Monday, September 17, 2007

Some Random Thoughts While Waiting for a Mud Mask To Dry

We've been trying to go to bed earlier this school year-- it suddenly occurred to both of us that we'd probably feel better if we went to work with a full night of sleep behind us.

We're geniuses.

Tonight, though, I couldn't stay asleep. We went to sleep early-- like, around 8:30-- and now my prince is still back there sleeping, while I am awake wondering if I told 1st period that they would have a quiz tomorrow or on Tuesday.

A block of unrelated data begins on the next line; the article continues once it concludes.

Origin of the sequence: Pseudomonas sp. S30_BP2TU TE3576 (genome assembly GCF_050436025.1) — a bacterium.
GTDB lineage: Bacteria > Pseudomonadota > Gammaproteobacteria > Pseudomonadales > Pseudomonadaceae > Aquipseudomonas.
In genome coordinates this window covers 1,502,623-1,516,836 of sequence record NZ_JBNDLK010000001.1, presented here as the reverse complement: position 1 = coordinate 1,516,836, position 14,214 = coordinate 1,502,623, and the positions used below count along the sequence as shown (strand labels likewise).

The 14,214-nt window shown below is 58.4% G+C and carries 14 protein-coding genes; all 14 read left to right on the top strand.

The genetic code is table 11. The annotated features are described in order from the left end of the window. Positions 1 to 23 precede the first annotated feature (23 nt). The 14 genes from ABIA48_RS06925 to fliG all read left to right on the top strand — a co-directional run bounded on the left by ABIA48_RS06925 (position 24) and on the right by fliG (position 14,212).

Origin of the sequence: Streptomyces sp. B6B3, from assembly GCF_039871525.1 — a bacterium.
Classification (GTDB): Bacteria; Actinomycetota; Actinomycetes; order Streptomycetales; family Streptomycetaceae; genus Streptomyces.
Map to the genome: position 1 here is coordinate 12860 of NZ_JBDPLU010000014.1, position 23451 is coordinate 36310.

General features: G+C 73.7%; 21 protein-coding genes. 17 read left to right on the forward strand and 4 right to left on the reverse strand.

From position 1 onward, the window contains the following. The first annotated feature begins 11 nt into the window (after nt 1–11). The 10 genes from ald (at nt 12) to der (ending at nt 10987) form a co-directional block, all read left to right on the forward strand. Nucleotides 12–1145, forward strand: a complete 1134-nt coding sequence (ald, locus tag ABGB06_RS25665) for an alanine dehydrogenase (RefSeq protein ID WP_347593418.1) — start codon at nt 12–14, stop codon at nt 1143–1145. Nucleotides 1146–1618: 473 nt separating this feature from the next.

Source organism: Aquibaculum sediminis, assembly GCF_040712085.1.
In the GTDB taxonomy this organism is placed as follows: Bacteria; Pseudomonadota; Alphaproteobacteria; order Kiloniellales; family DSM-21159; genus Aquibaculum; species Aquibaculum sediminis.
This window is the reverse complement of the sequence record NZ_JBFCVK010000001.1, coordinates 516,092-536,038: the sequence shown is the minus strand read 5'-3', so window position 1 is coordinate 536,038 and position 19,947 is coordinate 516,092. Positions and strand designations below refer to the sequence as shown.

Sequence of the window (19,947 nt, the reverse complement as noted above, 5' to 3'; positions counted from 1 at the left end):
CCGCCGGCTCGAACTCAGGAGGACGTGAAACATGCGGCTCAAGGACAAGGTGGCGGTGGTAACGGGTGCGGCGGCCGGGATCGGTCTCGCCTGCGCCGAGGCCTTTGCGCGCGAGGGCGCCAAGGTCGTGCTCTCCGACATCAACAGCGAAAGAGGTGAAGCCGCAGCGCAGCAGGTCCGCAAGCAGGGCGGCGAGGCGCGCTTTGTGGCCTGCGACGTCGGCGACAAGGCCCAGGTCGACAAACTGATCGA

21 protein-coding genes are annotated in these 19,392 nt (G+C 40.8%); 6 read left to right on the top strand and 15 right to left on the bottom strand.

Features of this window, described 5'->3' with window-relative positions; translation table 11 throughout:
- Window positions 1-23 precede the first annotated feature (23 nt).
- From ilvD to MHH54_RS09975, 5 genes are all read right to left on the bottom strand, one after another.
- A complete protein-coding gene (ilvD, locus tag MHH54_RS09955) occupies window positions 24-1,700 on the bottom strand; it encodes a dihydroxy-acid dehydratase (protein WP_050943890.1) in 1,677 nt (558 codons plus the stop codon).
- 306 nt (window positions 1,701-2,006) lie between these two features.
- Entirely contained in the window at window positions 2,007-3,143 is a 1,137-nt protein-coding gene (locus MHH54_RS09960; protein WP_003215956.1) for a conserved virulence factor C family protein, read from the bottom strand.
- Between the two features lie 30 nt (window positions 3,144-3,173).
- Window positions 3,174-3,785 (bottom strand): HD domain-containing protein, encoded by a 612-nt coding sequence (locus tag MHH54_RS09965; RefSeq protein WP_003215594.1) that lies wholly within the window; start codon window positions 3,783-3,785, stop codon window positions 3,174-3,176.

I'm also thinking about my car. My beloved piece-of-poo 1989 classic Toyota. The thing just keeps ticking, but I'm nearly done with it. I honestly adhere to the belief that one should drive one's car until the wheels fall off, and it should be noted that this former Hudgens is completely capable of figuring out how to make at least one of the wheels fall off (we're incredibly creative with breaking automobiles. One night, years before cell phones were common, my friend Kristen and I were summoned by my little brother to meet him at a gas station somewhere in North Georgia. Seems that he had gotten a wild hair to drive home from Toccoa Falls in the middle of the night. He got bored because his radio was broken-- see?-- so he pulled out his guitar. My little brother was driving down 85, I'm pretty sure, in the middle of the night, in a stick shift little Nissan truck with one foot propped up on the window, the neck of the guitar out the window, cruising and singing Grateful Dead, when all of a sudden something went "snap" and he was quickly headed off the next exit without breaking anything on his body. Don't ask me how he did it, but he did, and when we drove up a couple of hours later, he was happy as a clam, sitting in the bed of the truck, playing his guitar and drinking gas station coffee. Turns out it was the timing belt. Kristen rigged something up-- I swear to you, I am not lying-- with a cord from some of Nathan's camping gear (I think it was a sleeping bag drawstring) and he followed us home. He drove that truck til it was patched together with so much duct tape and running with ropes and strings that he couldn't give the thing away. I don't know where he left it, but that's what Hudgenses do with cars. Don't even get me started on Enoch, the Caravan that would not die).